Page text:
Maui Land & Pineapple Company’s origins are intimately connected to Maui’s Baldwin family. Reverend Dr. Dwight Baldwin and his wife Charlotte came to Lahaina in the mid-1830s as missionaries and lived in what remains today as the Baldwin Home Museum. Their sons, Henry Perrine Baldwin and David Dwight Baldwin, laid the foundation for the company in the late 1800s through the acquisition of land.

The Baldwin family’s experimentation with hala kahiki, or pineapple, began in 1890, when the first fruit was planted in Ha‘iku on Maui’s northeastern shore. In 1903 the Baldwin brothers formed Haiku Fruit & Packing Company, launching the pineapple industry on Maui.

In 1909 Keahua Ranch Company was established. The company’s name was later changed to Haleakala Pineapple Company and eventually to Maui Pineapple Company, Ltd. in 1932. In West Maui, the Baldwin Family holdings dedicated to raising cattle and food crops was called Honolua Ranch. Manager David T. Fleming added pineapple to the operations in 1912 and by 1920 the name was changed to Baldwin Packers, which canned and sold pineapple under its own labels, while growing it at Honolua Plantation.

By 1923, Baldwin Packers owned and managed over 22,000 acres of agricultural land in West Maui. The Baldwins’ east and west Maui holdings and pineapple operations were united in 1962, when Baldwin Packers merged with Maui Pineapple Company. In 1969, Maui Land & Pineapple Company, Inc. (ML&P) was created and went public.

Kapalua Bay with Molokai in the Distance

ML&P’s first president and CEO, Colin Cameron, set about making his vision of a master planned resort community a reality when Kapalua Land Company (KLC) was formed in 1974 and some of the company’s agricultural land was rezoned for resort development. He envisioned a resort that co-existed in harmony with its natural environment as a sanctuary for both man and nature.

KLC helped ML&P diversify its business with the successful operation of the Kapalua Resort community. By 1978, the resort was welcoming guests and Honolua and Mokule‘ia Bays were declared a Marine Life Conservation District. In the late 70s, KLC also began the development and sale of luxury condominiums in conjunction with its renowned golf courses and tennis club.

ML&P further formalized its commitment to the environment with the 1988 dedication of 8,304 acres of land, including Pu‘u Kukui, summit of Mauna Kahalawai (West Maui mountains), to conservation. The Pu‘u Kukui Watershed Preserve remains the largest privately owned nature preserve in the state.

In 1992, The Ritz-Carlton, Kapalua opened, having been moved inland after initial excavation unearthed an ancient Hawaiian burial ground. The area fronting the hotel and ocean is now a perpetual easement known as the Honokahua Preservation Site. This wahi pana (sacred site) serves as a reminder of the host culture and long history in the area now called Kapalua.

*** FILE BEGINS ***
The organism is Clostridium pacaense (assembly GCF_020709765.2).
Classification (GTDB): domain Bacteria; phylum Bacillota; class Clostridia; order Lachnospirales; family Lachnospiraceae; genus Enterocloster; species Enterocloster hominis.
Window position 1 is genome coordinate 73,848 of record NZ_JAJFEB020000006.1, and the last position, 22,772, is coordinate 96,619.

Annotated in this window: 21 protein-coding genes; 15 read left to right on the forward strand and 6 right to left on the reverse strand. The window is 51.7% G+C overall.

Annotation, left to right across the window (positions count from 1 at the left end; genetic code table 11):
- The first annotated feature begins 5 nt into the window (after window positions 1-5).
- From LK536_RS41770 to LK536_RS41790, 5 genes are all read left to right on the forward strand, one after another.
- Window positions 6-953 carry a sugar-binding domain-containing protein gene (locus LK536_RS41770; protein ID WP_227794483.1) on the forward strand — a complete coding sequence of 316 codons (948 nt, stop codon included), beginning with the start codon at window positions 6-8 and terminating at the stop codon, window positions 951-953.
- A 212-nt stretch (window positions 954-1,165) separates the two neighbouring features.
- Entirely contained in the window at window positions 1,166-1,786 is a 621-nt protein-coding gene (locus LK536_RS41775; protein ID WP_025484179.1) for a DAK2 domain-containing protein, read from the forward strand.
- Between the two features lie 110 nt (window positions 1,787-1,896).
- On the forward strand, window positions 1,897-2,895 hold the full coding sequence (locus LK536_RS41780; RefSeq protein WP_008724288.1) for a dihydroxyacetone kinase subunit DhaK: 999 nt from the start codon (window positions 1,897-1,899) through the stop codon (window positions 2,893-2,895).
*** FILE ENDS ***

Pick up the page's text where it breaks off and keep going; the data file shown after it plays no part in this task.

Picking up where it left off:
Throughout the 90s, luxury homesites were developed within Kapalua Resort, including the Plantation Estates, Coconut Grove and Pineapple Hill Estates. With the arrival of the 21st century came the renaissance of Kapalua Resort during which new amenities were added to enhance the active, eco-sensitive lifestyles of its guests and residents. As ML&P enters its second century of business on Maui, it remains dedicated to the people and places of Hawai‘i Nei. (from the mauiland.com website)

The Montage at Kapalua Bay
Gardens at the Montage at Kapalua Bay
Kapalua Bay
Cook Pines on the Skyline
The Montage at Kapalua Bay
Public Beach Access
The Montage at Kapalua Bay

Ocean Surf in Maui

In all parts of the world, waves are simply the effect of wind acting upon water, and the stronger the wind blows, the larger the waves are. Other factors such as the speed at which the storm moves and the distance from a given point of land are also complicit in a wave’s eventual size, but for the most part, it’s the strength of a storm which determines the size of the resulting wave.

Kapalua Bay

Since waves are simply columns of energy moving through the water this energy will continue unabated until some outside force (such as a reef or an island) gets in its way to slow it down. Like a stone dropped into a placid pond, the waves emanate out from a storm source in concentric ripples which can last for days.

What can sometimes be confusing for Hawaii’s visitors, however, is that there can be no wind at all and the waves are still 20 ft high. How is that possible?

The answer lies in the fact that, in the majority of circumstances, Hawaii’s waves are formed by storms which spin thousands of miles away, and thus are simply too far away from the islands for us to feel the winds. Nevertheless, the islands are still directly in the path of the resulting waves which pass unobstructed across thousands of miles. On occasion the tradewinds can be so strong in the islands they can create their own waves in an effect known as “windswell”, but this is not what generates the gargantuan waves that Hawaii is famous for.

Instead, the majority of Hawaii’s waves are formed by large storms spinning in the outer reaches of the Pacific, most of which occur during winter. When—and where—these waves show up, however, forms a crucial part of Hawaii’s recreational calendar.

Kapalua Bay
Kapalua Bay
Kapalua Bay
Ke'anae Pennisula
Ke'anae Pennisula
Ke'anae Pennisula

This finishes another vacation trip and photography workshop. Jenny and I thoroughly enjoyed ourselves and the time with Barbara and Mark. Hopefully we will get to do it again. My only regret is that we didn't try to get back over to the Big Island for the lava flows. Images on the internet are truely impressive.

The End

La Perouse Bay: Site of the Last Lava Flow on Maui


All photography by JohnRgerman